of British Folk Art
Interview by STEPHANIE PETERS
How would you define your style?
I am a collagist who creates imagery in response to objects and events. Social history, artifacts, and artworks in museum and gallery collections act as a catalyst for ideas. Diverse ranges of influences play a part in my work, including British folk art, textiles, and children’s drawings.
Your pieces simultaneously have a folk art and contemporary feel. Is this an intended objective?
My method of making collages is driven by the use of found, humble materials, which has emerged via a synthesis of the non-verbal forms of communication rooted in the practices of drawing, collage, and British folk art. This investigation has created a visual dialogue between regional heritage, social class, rural landscape, and human and non-human relations that are at the forefront of the field of contemporary drawing.
Does working in collage add to that mood? What are your preferred materials for your mixed media pieces?
Modest materials such as pencils, pencil crayons, and gouache are used in conjunction with found surfaces. The discoloration, stains, tears, and scale of used book jackets and jigsaw boxes set the parameters for each drawing, and each must respond through a dialogue of image, mark, and surface. This strategy borrows from folk art processes whose use of found materials, varying levels of technical skill, and “idiosyncratic construction” are instrumental to the genre’s “marginal status.”
Animals, particularly horses, are a reoccurring motif. What makes them such interesting subjects for you?
Here, in Yorkshire, we have a deep connection to horses. Malton (where I am based), located on the edge of the North Yorkshire Moors, is renowned for its importance in the breeding, training, and selling of horses; most famously for the Darley Arabian, a stallion imported from Syria in the 18th century and the most popular stud in England. He is one of three foundation sires to whom all modern Thoroughbreds can be traced. The horse racing community is a microcosm of class relations, from stable boys and girls, jockeys, trainers, owners, and punters, up through the aristocracy.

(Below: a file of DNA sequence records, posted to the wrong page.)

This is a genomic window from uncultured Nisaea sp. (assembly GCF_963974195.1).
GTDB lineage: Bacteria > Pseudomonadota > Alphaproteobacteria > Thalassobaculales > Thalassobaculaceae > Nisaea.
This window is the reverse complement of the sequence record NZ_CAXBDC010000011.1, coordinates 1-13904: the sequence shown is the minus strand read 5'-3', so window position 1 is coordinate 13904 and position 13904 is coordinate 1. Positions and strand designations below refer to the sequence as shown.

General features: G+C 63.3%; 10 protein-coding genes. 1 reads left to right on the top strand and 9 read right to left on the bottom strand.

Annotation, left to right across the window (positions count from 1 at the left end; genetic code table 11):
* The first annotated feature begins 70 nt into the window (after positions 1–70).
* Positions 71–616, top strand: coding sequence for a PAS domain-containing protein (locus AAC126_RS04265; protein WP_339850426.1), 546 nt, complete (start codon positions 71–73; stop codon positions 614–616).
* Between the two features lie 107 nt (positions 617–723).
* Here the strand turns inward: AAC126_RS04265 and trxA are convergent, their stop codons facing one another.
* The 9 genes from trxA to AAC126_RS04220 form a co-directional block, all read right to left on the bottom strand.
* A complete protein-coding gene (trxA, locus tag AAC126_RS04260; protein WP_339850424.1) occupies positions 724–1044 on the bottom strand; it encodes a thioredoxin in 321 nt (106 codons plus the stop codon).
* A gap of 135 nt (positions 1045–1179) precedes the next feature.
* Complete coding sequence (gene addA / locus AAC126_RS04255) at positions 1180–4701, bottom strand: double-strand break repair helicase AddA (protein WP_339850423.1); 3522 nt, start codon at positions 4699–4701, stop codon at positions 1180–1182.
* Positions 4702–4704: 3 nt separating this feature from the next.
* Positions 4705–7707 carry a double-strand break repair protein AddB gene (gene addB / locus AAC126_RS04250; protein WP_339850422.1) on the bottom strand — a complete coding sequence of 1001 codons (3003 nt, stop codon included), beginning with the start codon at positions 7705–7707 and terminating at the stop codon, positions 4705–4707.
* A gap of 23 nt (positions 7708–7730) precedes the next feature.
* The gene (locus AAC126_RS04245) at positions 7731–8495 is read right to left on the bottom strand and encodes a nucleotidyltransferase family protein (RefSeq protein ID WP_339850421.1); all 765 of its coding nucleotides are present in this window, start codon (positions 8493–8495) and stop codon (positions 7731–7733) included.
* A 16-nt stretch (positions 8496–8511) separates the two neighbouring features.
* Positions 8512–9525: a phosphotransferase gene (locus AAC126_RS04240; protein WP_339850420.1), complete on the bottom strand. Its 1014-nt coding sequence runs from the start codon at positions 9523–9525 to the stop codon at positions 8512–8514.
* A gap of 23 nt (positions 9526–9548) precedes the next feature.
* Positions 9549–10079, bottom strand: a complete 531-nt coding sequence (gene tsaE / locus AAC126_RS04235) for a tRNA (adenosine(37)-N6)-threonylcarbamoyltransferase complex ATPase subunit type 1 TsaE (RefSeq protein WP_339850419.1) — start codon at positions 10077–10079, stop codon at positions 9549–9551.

Do any particular primitive or folk artists inspire you? What about historical periods?
Folk art has made the horse instrumental in the identity of Yorkshire’s Hambleton District through the monumental Kilburn White Horse, cut into the hillside in 1857 by schoolmaster Thomas Taylor and his pupils. In particular, the Horse Series takes inspiration from works such as George Smart’s Old Man with Donkey (1833), which depicts characters and habits of daily life through a collage of textiles taken from his trade as a tailor.
I am interested in visually exploring the significance of a region’s past to enrich its cultural life in the present.
Can you tell us about The Shop Floor Project and how you are collaborating? Do you enjoy seeing your work translated into pieces of home décor?
The Horse Series collages are available to purchase at The Shop Floor Project (TSFP). Exploring ideas around folk art and the home, I was commissioned to create designs featuring the horse to be made into luxury cushions. The Shop Floor Project specializes in working with artists who create objects to be enjoyed and passed down through generations in the family; this certainly appealed to me, given my interest in history and folk art.
Has the collaboration contributed to your creation of textile works?
I’ve always had a textile strand to my work; I see it as a form of collaging and nearly always have a quilt or sewing project on the go. Keen to explore this further, TSFP commissioned me to do a series of works exploring the countryside, rural industries, and customs, which will be launching in the near future.
Do you have any new artistic avenues you’d like to explore?
The Horse Series is ongoing. I’m currently researching and producing work about Shire horses and how they are becoming a rarity. I’m also making collages and models inspired by antique decoys of geese.